Storage startups sensible silo sources, says scrutiniser
Gartner says flash startups have a place, if they get the software right
Orthodoxy declares complexity the enemy of an easy-to-manage and effective data centre.
But Gartner's research vice president Roger Cox thinks there's now a reason to use diverse storage systems from diverse vendors, even startups.
Cox's thinking is that different applications need different storage appliances. Big Data, he said through teeth gritted by the need to utter what he feels is a horribly overused term, can't be done on ordinary storage hardware but needs scale-out kit.
The key to sensible silos is to make sure they support an application, Cox said, rather than acquiring kit because its technology is more impressive than a rival's and pressing it into service alongside other mainstream storage devices.
As an example of this ethos, Cox said it is time to “invite emerging storage vendors to bid for your business,” especially if you need desktop virtualisation. The new breed of all-flash and hybrid flash vendors are ideally placed to do VDI, he said, and are worthy of your attention if you need that specialisation.
By doing so, he also believes you'll be giving the whole storage industry the kick it needs to innovate – either through their own efforts or by acquiring the new breed – and thereby give the industry a jolt as happened with the wave of acquisitions that saw the likes of XiV, Data Domain, Compellent and 3Par hoovered up by larger concerns.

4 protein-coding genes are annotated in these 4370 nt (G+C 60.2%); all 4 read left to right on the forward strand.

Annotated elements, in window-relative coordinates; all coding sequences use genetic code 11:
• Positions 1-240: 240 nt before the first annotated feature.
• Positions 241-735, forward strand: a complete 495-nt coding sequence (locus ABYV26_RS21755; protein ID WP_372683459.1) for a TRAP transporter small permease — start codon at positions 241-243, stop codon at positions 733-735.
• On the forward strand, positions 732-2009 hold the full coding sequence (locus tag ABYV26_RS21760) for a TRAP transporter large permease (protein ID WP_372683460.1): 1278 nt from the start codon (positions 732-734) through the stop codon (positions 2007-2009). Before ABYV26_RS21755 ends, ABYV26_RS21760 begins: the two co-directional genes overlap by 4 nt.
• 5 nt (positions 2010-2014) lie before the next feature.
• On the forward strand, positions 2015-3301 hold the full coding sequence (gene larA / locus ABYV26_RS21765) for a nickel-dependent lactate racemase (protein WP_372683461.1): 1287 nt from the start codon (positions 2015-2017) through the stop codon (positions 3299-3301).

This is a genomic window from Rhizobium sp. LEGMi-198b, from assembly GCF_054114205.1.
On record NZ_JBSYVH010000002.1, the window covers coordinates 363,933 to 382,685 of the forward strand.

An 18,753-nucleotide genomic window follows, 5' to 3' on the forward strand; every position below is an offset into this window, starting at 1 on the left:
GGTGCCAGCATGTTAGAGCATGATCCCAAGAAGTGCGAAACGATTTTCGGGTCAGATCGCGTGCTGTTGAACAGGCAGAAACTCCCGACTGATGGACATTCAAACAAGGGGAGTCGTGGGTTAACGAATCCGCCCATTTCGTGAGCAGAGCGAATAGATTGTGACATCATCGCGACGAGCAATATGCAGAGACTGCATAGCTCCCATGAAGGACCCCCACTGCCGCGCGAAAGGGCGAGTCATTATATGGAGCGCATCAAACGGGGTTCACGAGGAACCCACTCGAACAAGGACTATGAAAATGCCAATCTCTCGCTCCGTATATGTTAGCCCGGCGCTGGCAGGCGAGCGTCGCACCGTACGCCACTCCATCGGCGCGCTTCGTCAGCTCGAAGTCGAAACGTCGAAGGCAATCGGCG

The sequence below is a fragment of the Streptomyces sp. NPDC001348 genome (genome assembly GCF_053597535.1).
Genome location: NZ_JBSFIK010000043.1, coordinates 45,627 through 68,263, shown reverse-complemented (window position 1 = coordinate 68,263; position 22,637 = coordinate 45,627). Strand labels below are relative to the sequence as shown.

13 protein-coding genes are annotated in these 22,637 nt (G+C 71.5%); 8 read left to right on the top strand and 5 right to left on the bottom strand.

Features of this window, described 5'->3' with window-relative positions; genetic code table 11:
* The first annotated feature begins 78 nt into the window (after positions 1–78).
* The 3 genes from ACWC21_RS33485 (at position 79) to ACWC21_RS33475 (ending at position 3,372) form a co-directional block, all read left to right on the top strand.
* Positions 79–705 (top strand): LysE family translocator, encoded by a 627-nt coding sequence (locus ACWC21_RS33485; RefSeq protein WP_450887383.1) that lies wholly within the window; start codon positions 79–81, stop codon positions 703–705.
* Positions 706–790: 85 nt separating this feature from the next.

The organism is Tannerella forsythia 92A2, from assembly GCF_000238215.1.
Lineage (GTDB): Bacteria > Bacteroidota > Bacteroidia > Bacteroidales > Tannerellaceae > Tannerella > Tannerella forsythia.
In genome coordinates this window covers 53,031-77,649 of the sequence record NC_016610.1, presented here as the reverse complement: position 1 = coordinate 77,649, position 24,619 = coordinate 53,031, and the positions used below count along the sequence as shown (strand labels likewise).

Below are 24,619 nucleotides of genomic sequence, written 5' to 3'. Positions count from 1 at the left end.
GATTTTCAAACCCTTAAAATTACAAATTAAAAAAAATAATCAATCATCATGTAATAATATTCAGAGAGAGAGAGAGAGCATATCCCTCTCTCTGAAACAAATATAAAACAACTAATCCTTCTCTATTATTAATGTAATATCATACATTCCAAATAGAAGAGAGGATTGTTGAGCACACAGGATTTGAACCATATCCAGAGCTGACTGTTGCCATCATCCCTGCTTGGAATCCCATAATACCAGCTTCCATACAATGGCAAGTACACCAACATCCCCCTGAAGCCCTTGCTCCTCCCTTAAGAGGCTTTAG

Cox's remarks, delivered at Gartner's IT Infrastructure Operations and Data Centre Summit in Sydney today, aren't heretical inasmuch as they reflect reality: EMC's been telling the market it has horses for courses for years and NetApp just admitted that approach is not an entirely stupid idea.
But hearing a senior analyst say silos are sensible is still a little odd, given the homogeneity+simplicity=agility equation that's been trotted out for years as as the equation that delivers successful IT.
But Cox did have a twist, recommending that the new tier of flash startups should be considered as much for the software as for their hardware. And the key qualities of that software, he said, are management and integration tools.
Management software is a must-have from flash startups, as only fine control of flash allows users to realise the value of the speed it provides. Integration is also highly desirable, as while silos will by their nature be isolated from the rest of IT, their purpose is ultimately to provide data to other systems. The only way to assess integration abilities, he added, is to get hands on.
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